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Lenin in Sri Lanka?

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“How could you knead sad Russian dough into any sort of shape? Why was he born in that uncouth country? Just because a quarter of his blood was Russian, fate had hitched him to the ramshackle Russian rattletrap. A quarter of his blood, but nothing of his character, his will, his inclinations made him kin to that slovenly, slapdash, eternally drunken country. Lenin knew of nothing more revolting than back-slapping Russian hearties, tearful tavern penitents, self-styled geniuses bewailing their ruined lives. Lenin was a bowstring, or an arrow from the bow. What then tied him to that country? With a little more work he could have mastered three European languages, as he had mastered that semi-tarter tongue. He was tied, you say to Russia by twenty years as a practicing revolutionary? Yes, but by nothing else” – ‘Lenin in Zurich,’ Solzhenitsyn 

In his acclaimed ‘Lenin in Zurich,’ Solzhenitsyn, the Nobel prize winning writer takes us into the torrential stream of Vladimir Ilyich’s (Lenin) thoughts and feelings just a few months before the world shattering revolution of 1917. 

Living in exile in neutral Switzerland (the Great War was in its second bloody year), the idea of returning to Russia, leave alone the prospect of a successful overthrowing of the hated Tsar and the system he represented, seemed hopelessly unrealistic to the implacable revolutionary. Years as a refugee, a life of unremitting denials and hardships, ideological conflicts and schisms, the pressures of guiding the activities of an underground party in that enormous and dangerous country from exile and his ceaseless theoretical work had drained him.

“He was nearing the end of his forty-seventh year, in an anxious, monotonous life of nothing but ink on paper, enmities and alliances, quarrels and agreements that sprang up and faded in a day, or a week, all enormously important, all requiring enormous tact and skill, and always with politicians so much inferior to himself, all of it water into a bottomless bucket, instantly lost and forgotten, labour in vain. In a life of constant agitation, twisting and turning, his whole achievement was to fight his way into an impassable rubbish heap.”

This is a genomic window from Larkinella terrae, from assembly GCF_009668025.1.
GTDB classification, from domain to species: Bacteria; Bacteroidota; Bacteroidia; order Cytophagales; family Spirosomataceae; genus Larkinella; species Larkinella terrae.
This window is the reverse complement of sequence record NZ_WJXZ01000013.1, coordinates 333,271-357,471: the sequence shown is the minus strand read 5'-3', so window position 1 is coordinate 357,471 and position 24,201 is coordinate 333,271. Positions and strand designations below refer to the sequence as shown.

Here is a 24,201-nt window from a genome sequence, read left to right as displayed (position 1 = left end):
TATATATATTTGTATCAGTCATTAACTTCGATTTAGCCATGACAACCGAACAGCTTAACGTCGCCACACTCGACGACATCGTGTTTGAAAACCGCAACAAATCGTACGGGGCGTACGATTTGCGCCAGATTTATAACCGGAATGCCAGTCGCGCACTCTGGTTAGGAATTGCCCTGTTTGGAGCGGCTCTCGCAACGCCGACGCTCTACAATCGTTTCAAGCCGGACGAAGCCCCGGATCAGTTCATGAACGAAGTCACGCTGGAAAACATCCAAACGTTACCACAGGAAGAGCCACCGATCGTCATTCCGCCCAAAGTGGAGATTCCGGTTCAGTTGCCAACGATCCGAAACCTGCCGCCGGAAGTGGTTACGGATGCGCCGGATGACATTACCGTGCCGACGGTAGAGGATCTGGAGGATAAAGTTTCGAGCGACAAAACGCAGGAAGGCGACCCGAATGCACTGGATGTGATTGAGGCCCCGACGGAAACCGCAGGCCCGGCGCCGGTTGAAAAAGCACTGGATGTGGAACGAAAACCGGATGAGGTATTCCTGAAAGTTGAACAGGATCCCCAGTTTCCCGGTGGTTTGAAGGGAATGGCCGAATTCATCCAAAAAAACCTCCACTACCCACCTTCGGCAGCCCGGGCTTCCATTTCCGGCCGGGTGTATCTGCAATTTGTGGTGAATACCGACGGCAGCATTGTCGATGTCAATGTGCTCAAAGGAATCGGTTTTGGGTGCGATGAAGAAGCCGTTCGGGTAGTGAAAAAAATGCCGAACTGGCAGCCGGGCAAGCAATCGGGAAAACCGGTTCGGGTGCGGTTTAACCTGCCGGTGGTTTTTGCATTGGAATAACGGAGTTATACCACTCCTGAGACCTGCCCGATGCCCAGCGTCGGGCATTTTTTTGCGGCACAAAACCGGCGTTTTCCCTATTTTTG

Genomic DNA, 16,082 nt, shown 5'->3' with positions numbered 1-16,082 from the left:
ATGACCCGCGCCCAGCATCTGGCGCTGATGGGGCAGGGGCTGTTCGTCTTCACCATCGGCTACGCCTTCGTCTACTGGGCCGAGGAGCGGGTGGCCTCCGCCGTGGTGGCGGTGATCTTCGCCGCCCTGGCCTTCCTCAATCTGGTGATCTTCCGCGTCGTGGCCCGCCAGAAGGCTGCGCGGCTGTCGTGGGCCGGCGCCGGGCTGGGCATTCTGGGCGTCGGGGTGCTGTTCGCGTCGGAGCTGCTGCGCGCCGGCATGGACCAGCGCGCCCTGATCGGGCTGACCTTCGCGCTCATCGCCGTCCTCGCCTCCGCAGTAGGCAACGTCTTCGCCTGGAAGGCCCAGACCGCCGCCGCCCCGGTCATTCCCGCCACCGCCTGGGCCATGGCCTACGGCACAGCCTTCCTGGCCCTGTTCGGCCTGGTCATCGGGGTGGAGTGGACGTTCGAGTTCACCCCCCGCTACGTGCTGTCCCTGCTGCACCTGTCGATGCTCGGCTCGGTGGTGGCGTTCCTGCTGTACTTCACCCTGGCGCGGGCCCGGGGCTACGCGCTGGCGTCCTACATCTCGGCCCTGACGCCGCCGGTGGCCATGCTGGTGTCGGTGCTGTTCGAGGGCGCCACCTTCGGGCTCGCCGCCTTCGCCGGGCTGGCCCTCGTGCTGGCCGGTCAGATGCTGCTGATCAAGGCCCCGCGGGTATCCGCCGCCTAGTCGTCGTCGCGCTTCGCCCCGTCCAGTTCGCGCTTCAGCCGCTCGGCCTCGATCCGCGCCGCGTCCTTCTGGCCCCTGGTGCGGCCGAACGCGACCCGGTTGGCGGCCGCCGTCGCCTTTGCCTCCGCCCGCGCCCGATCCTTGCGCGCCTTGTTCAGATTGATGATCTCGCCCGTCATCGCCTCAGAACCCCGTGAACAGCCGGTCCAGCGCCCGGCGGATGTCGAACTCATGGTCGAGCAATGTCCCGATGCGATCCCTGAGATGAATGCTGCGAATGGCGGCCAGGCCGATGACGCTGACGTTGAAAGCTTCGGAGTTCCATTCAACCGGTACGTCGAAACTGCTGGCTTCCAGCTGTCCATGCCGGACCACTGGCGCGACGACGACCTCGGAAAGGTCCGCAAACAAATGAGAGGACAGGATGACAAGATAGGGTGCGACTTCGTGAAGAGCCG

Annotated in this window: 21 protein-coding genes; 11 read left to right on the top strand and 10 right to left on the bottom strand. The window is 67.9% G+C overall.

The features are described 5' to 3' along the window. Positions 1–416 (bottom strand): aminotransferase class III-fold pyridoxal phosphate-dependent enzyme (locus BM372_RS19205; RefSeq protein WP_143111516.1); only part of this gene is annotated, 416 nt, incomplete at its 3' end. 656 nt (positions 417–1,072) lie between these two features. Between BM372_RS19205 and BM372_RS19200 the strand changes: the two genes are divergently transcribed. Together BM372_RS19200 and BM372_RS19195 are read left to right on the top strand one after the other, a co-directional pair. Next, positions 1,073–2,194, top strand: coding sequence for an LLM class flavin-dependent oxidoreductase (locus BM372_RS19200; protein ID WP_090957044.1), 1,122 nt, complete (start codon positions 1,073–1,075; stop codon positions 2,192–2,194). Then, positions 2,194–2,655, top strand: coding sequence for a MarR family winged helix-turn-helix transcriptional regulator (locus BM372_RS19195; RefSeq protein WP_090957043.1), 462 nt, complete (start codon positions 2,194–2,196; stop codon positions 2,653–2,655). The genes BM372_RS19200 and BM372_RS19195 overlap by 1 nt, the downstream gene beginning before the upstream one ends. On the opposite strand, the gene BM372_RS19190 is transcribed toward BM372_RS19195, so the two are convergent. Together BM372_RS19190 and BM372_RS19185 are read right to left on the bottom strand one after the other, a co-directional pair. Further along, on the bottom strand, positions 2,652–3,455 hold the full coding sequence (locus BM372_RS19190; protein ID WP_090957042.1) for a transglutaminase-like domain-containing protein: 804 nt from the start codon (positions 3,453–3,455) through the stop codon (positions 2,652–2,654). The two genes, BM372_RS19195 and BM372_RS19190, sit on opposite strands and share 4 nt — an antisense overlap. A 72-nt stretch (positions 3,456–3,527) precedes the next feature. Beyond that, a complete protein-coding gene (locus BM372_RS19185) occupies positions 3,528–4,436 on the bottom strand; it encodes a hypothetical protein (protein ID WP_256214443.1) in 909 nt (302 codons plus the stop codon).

Such was Lenin’s gloomy state of mind, only a few months before the October Revolution of 1917 that shook the world. In the confusion brought about by the misfortunes of the war, the Bolsheviks, led by Lenin and a handful of brilliant and capable individuals seized power of the Russian empire. They were convinced that the process thus set in motion would lead to the creation of a classless society, ending exploitation of man by man, the defining feature of hitherto history. History moves to a preordained pattern, and they were the instruments of history. 

Under the shock of the revolution, the existing State structure of the gigantic empire had collapsed entirely. Civil war raged over much of Russia, hunger and lawlessness gripped the land. The revolutionary government had no money and the outside world was solidly hostile. Their task was enormous, an undertaking only for men of super-human skills, stamina and courage. For those of us, living our unremarkable prosaic lives, the sheer scope and ambition of the Bolshevik enterprise is mind-boggling. Although the great man in exile despaired of the Russian character, history was to prove him wrong; they were made of sterner stuff.

The mighty land that produced men of the calibre of Lenin and Trotsky, writers with the skills of Tolstoy and Dostoevsky, rulers of the scope of Peter the Great and Empress Catherine, outstanding military men such as Zhukov, Bagration and Kutuzov, brilliant inventors and scientists like Popov and Leontiev is not to be sniffed at. In time, the Soviet Union that Lenin established was to become a superpower, the second most powerful country in the world (in only 30 years after the revolution).

True, all this was achieved at a prohibitive price, as so poignantly exposed subsequently by writers like Solzhenitsyn and Pasternak. Man is not some malleable dough to be kneaded into a historically determined automaton. As it evolved, the ideology that the Bolsheviks so ardently embraced proved to be both false in respect of several of its primary premises as well as oppressive in practice. But that does not take away from the integrity and the passion of the original revolutionaries, who gave their all for a greater cause.